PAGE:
repelling


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re·pel

 (rĭ-pĕl′)
v. re·pelled, re·pel·ling, re·pels
v.tr.
1. To ward off or keep away; drive back: repel insects.
2. To offer resistance to; fight against: repel an invasion.
3. To refuse to accept or submit to; reject: a company that was trying to repel a hostile takeover.
4. To refuse to accept (someone); spurn.
5. To cause aversion or distaste in: Your rudeness repels everyone. See Synonyms at disgust. See Usage Note at repulse.
6. To be resistant to; be incapable of absorbing or mixing with: Oil repels water.
7. Physics To present an opposing force to; push back or away from by a force: Electric charges of the same sign repel one another.
v.intr.
1. To offer a resistant force to something.
2. To cause aversion or distaste: behavior that repels.

[Middle English repellen, from Old French repeller, from Latin repellere : re-, re- + pellere, to drive; see pel- in Indo-European roots.]

re·pel′ler n.
ThesaurusAntonymsRelated WordsSynonymsLegend:
Adj.1.repelling - highly offensiverepelling - highly offensive; arousing aversion or disgust; "a disgusting smell"; "distasteful language"; "a loathsome disease"; "the idea of eating meat is repellent to me"; "revolting food"; "a wicked stench"
offensive - unpleasant or disgusting especially to the senses; "offensive odors"
Translations
References in classic literature ?
She made a repelling gesture with her hand, and stood a perfect picture of prohibition, at full length, in the dark frame of the doorway.
The pettishness that might be caressed into fondness, had yielded to a listless apathy; there was less of the peevish temper of a child which frets and teases on purpose to be soothed, and more of the self-absorbed moroseness of a confirmed invalid, repelling consolation, and ready to regard the good-humoured mirth of others as an insult.
Other attendants there were of a different description; two or three large and shaggy greyhounds, such as were then employed in hunting the stag and wolf; as many slow-hounds of a large bony breed, with thick necks, large beads, and long ears; and one or two of the smaller dogs, now called terriers, which waited with impatience the arrival of the supper; but, with the sagacious knowledge of physiognomy peculiar to their race, forbore to intrude upon the moody silence of their master, apprehensive probably of a small white truncheon which lay by Cedric's trencher, for the purpose of repelling the advances of his four-legged dependants.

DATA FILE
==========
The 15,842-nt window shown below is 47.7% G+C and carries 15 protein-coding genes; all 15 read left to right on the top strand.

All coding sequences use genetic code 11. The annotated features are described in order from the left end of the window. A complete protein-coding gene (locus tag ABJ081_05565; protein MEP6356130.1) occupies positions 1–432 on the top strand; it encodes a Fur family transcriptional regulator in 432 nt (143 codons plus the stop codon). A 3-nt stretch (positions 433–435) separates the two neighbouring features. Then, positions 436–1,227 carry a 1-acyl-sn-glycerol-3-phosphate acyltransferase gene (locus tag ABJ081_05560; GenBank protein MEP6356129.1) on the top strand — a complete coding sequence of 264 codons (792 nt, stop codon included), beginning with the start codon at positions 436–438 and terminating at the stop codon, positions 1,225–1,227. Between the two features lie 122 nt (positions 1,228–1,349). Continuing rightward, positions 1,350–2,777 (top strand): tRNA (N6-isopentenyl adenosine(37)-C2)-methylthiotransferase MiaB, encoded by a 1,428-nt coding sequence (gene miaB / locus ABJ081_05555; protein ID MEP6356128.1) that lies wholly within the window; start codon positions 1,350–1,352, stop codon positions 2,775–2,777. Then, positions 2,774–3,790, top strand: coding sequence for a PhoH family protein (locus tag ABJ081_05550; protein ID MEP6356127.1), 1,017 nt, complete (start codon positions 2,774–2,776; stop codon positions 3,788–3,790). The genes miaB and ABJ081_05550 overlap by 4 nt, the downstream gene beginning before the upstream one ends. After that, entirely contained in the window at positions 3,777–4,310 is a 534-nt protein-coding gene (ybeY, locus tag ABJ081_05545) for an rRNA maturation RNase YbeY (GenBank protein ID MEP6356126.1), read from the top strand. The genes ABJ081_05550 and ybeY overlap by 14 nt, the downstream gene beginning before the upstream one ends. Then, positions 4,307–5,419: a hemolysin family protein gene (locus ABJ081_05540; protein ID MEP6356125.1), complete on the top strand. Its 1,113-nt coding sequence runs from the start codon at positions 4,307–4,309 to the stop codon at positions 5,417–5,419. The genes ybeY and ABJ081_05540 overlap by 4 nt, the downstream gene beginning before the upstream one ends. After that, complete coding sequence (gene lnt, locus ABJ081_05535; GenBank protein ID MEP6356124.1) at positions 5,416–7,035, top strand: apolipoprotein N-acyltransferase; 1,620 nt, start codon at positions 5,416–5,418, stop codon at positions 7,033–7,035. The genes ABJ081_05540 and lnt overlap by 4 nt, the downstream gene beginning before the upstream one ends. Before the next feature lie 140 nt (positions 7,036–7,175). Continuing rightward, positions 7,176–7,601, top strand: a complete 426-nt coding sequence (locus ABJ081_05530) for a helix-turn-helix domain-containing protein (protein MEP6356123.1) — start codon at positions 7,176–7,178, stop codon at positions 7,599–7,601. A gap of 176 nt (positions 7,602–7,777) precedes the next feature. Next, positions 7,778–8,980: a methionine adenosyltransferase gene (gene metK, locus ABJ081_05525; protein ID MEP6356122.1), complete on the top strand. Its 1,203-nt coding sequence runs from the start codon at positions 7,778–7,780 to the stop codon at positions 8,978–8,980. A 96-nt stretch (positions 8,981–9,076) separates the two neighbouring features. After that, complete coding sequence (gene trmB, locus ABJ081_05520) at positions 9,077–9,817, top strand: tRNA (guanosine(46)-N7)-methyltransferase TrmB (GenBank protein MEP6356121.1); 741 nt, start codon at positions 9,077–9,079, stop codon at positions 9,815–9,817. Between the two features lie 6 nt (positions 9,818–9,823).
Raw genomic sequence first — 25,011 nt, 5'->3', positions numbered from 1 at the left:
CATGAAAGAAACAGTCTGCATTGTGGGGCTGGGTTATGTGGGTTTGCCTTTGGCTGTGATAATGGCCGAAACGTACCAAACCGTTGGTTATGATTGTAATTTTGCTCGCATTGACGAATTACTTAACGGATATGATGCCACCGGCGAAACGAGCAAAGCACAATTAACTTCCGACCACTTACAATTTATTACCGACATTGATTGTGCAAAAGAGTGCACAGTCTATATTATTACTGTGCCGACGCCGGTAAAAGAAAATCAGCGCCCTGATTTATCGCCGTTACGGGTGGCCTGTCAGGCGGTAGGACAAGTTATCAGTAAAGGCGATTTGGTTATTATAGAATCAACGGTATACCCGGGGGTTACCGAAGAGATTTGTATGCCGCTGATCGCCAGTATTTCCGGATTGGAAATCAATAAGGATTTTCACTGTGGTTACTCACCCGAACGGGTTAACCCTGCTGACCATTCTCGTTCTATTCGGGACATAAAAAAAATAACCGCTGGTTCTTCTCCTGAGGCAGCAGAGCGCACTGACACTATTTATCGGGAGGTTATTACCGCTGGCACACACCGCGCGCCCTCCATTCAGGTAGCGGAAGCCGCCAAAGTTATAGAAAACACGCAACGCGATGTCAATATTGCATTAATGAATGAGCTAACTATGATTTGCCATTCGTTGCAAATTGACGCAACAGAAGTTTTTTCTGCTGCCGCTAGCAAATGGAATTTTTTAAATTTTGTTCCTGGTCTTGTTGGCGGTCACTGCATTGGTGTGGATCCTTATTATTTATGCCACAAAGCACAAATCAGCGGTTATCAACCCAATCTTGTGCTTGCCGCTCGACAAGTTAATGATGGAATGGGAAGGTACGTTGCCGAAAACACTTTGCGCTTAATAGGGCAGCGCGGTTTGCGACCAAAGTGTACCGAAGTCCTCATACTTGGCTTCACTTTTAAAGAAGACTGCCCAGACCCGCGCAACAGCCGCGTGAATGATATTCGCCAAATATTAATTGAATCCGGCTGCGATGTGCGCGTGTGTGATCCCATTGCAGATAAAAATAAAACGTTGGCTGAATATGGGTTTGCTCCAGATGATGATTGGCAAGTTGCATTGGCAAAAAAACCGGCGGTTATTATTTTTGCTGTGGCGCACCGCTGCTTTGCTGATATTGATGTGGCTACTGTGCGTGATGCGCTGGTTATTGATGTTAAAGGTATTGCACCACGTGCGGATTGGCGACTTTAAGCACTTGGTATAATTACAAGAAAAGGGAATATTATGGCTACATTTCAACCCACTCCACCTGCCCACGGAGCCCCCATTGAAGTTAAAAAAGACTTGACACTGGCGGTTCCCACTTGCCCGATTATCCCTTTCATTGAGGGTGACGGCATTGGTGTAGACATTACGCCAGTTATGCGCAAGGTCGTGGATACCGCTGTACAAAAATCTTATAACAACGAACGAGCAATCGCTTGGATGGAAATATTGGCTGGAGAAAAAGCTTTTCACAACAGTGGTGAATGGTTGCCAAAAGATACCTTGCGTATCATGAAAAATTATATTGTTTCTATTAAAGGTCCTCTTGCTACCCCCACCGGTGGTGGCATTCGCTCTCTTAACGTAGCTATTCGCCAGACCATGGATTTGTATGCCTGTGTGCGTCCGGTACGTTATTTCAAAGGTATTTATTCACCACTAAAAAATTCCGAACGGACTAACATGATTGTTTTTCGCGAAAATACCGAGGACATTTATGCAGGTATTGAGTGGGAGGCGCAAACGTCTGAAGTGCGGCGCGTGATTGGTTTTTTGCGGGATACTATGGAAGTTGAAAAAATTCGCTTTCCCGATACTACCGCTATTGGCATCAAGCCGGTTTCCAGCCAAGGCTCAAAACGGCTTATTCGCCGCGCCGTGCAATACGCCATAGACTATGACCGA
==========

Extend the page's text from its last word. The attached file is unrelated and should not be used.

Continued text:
Upon placing the magnet erect, with its attracting end towards the earth, the island descends; but when the repelling extremity points downwards, the island mounts directly upwards.
But the hope which always springs up with love was not weakened in Lothario by this repelling demeanour; on the contrary his passion for Camilla increased, and she discovering in him what she had never expected, knew not what to do; and considering it neither safe nor right to give him the chance or opportunity of speaking to her again, she resolved to send, as she did that very night, one of her servants with a letter to Anselmo, in which she addressed the following words to him.
The batteries most capable of repelling foreign enterprises on our safety, are happily such as can never be turned by a perfidious government against our liberties.
And try letting yourself be carried away by your feelings, blindly, without reflection, without a primary cause, repelling consciousness at least for a time; hate or love, if only not to sit with your hands folded.
cried he, repelling the idea with reproachful kindness.
The papers, that should have gone west to reassure our friends and give them the plans for repelling the invasion, would in a few hours have been in the hands of the invader.
I would not believe it, and, throwing back my shoulders, I ran to the deck below to join my men in repelling boarders from one of the thern craft that had grappled us broadside.
From this repelling portal the horrid stench was emanating, and as Thuvan Dihn espied the place he halted with an exclamation of profound astonishment.
She had begun her confession under the subduing influence of Dorothea's emotion; and as she went on she had gathered the sense that she was repelling Will's reproaches, which were still like a knife-wound within her.